Free access
in American Journal of Veterinary Research

Abstract

Objective—To describe clinical and scintigraphic abnormalities in horses with a bone fragility disorder.

Design—Retrospective case series.

Animals—16 horses with scintigraphic evidence of multiple sites of increased radiopharmaceutical uptake (IRU).

Procedures—Medical records were reviewed for information on signalment; history; clinical, clinicopathologic, and diagnostic imaging findings; and treatment. Follow-up information was obtained through telephone interviews with owners.

Results—Horses ranged from 4 to 22 years old; there were 8 castrated males and 8 females. Foci of IRU most commonly involved the scapulae, ribs, sternebrae, sacral tubers, ilia, and cervical vertebrae. Most horses were examined because of chronic intermittent (n = 10) or acute (6) lameness involving a single (10) or multiple (6) limbs that could not be localized by means of regional anesthesia. Cervical stiffness (n = 3), scapular bowing (3), swayback (3), and ataxia (1) were also seen in more advanced cases. Signs of respiratory tract disease and exercise intolerance were evident in 4 horses. Ultrasonographic or radiographic evidence of bone remodeling or degeneration was seen in 19 of 33 affected bones. Histologic examination of bone biopsy specimens revealed reactive bone. Improvement was initially seen with conservative treatment in some horses, but the condition worsened in all horses, and 11 horses were euthanized within 7 years.

Conclusions and Clinical Relevance—Results suggested that horses may develop a bone fragility disorder characterized clinically by an unlocalizable lameness and scintigraphically by multiple sites of IRU involving the axial skeleton and proximal portion of the appendicular skeleton.

Full access
in Journal of the American Veterinary Medical Association

Abstract

Objective

To evaluate hoof size, shape, and balance as risk factors for catastrophic musculoskeletal injuries (CMI), including suspensory apparatus failure (SAF) and cannon bone condylar fracture (CDY) in Thoroughbred racehorses.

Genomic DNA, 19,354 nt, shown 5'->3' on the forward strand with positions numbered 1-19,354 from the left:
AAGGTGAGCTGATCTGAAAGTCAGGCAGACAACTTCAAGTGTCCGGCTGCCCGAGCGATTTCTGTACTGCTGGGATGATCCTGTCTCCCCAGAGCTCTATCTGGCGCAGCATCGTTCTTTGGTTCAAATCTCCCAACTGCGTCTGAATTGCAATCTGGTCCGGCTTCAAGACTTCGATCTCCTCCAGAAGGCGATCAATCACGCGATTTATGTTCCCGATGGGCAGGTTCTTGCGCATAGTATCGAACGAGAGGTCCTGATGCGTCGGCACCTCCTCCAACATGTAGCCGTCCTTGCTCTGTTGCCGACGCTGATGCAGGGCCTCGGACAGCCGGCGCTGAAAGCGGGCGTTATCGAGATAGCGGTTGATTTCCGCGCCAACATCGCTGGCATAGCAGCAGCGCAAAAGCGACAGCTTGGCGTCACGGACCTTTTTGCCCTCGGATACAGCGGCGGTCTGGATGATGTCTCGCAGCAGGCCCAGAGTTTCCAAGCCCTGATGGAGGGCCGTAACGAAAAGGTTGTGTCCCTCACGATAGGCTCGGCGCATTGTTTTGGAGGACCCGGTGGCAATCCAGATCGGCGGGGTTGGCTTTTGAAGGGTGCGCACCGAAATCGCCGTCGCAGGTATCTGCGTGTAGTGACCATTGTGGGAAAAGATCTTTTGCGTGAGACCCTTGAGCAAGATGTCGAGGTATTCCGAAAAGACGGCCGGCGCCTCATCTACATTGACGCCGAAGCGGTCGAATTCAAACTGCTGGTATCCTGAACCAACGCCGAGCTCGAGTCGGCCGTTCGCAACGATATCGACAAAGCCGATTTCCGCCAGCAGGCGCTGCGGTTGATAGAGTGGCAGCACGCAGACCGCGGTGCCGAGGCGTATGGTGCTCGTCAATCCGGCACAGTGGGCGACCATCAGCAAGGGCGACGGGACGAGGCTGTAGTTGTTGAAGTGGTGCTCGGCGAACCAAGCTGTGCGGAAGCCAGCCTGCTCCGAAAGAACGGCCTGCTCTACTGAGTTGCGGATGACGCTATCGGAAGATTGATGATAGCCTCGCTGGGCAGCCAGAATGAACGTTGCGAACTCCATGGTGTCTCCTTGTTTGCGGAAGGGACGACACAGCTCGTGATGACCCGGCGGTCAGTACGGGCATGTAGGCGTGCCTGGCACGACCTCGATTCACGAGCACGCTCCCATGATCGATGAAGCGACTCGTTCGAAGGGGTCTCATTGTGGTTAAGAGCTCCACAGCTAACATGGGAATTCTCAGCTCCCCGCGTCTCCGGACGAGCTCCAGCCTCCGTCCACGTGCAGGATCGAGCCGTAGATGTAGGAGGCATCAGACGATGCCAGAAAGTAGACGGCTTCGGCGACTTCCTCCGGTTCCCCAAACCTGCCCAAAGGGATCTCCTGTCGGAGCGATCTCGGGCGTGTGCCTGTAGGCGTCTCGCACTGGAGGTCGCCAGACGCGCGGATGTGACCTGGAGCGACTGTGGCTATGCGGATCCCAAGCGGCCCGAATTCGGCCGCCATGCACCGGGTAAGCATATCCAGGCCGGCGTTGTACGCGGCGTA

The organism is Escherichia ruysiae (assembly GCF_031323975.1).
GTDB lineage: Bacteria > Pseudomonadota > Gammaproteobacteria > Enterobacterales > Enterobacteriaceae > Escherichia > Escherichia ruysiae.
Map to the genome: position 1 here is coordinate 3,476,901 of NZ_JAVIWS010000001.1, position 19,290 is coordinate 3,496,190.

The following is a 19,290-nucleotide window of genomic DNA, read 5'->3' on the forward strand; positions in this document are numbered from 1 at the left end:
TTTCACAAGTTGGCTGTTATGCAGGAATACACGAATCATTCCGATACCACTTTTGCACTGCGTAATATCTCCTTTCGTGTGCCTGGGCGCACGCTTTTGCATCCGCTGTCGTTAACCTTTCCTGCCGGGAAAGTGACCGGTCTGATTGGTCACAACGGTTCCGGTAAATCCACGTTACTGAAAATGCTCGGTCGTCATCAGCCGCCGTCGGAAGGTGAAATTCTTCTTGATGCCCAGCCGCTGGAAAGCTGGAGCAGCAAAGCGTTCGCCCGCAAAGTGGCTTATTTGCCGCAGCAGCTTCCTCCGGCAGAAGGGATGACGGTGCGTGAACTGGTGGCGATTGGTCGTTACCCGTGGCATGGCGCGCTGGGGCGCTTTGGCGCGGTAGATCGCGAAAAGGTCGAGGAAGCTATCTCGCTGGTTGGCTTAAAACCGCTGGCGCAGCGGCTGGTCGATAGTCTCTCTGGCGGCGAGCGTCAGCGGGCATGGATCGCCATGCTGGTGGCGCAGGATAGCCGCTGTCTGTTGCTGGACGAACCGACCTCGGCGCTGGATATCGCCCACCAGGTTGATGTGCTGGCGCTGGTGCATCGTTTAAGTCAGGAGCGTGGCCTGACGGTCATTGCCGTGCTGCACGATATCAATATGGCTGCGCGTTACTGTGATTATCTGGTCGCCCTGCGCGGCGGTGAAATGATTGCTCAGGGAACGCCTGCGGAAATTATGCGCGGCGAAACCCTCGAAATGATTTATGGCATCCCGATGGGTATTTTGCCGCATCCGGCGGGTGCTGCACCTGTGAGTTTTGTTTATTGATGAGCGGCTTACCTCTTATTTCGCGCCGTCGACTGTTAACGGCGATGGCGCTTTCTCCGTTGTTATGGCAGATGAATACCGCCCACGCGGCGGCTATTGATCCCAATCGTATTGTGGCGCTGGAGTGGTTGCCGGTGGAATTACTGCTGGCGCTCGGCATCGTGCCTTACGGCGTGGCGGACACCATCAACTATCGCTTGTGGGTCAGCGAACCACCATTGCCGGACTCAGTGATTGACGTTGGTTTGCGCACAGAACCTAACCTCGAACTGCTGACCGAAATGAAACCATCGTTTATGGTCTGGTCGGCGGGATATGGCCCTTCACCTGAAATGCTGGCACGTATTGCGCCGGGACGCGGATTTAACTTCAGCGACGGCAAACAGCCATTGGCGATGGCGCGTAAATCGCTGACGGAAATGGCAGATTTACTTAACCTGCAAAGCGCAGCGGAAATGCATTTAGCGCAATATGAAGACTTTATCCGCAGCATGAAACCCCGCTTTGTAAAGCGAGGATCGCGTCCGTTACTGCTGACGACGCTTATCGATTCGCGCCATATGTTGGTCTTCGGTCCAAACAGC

Animals

95 Thoroughbred racehorses that died between 1994 and 1996.

Procedure

38 quantitative measures of hoof size, shape, and balance were obtained from orthogonal digital images of the hoof and were compared between case horses with forelimb CMI (70), SAF (43), and CDY (10) injuries and control horses whose death was unrelated to the musculoskeletal system (non-CMI, 25). Comparison of group means between cases and controls was done using ANOVA, and multivariable logistic regression was used to estimate odds ratios.

Results

Odds of CMI were 0.62 times lower for a 5- mm increase in ground surface width difference and 0.49 times lower for a 100-mm2 increase in sole area difference. Odds of SAF were 6.75 times greater with a 10° increase in toe-heel angle difference and 0.58 times lower with a 100-mm2 increase in sole area difference. Odds of CDY were 0.26 times lower with a 3° increase in toe angle, 0.15 times lower with a 5- mm increase in lateral ground surface width, and 0.35 times lower with a 100-mm2 increase in sole area difference.

Clinical Relevance

Decreasing the difference between toe and heel angles should decrease risk of SAF for Thoroughbred racehorses and should be considered in addition to increasing toe angle alone to help prevent catastrophic injury. Trimming the hoof to perfect mediolateral symmetry may not be a sound approach to avoiding injury. (Am J Vet Res 1998;59: 1545-1552)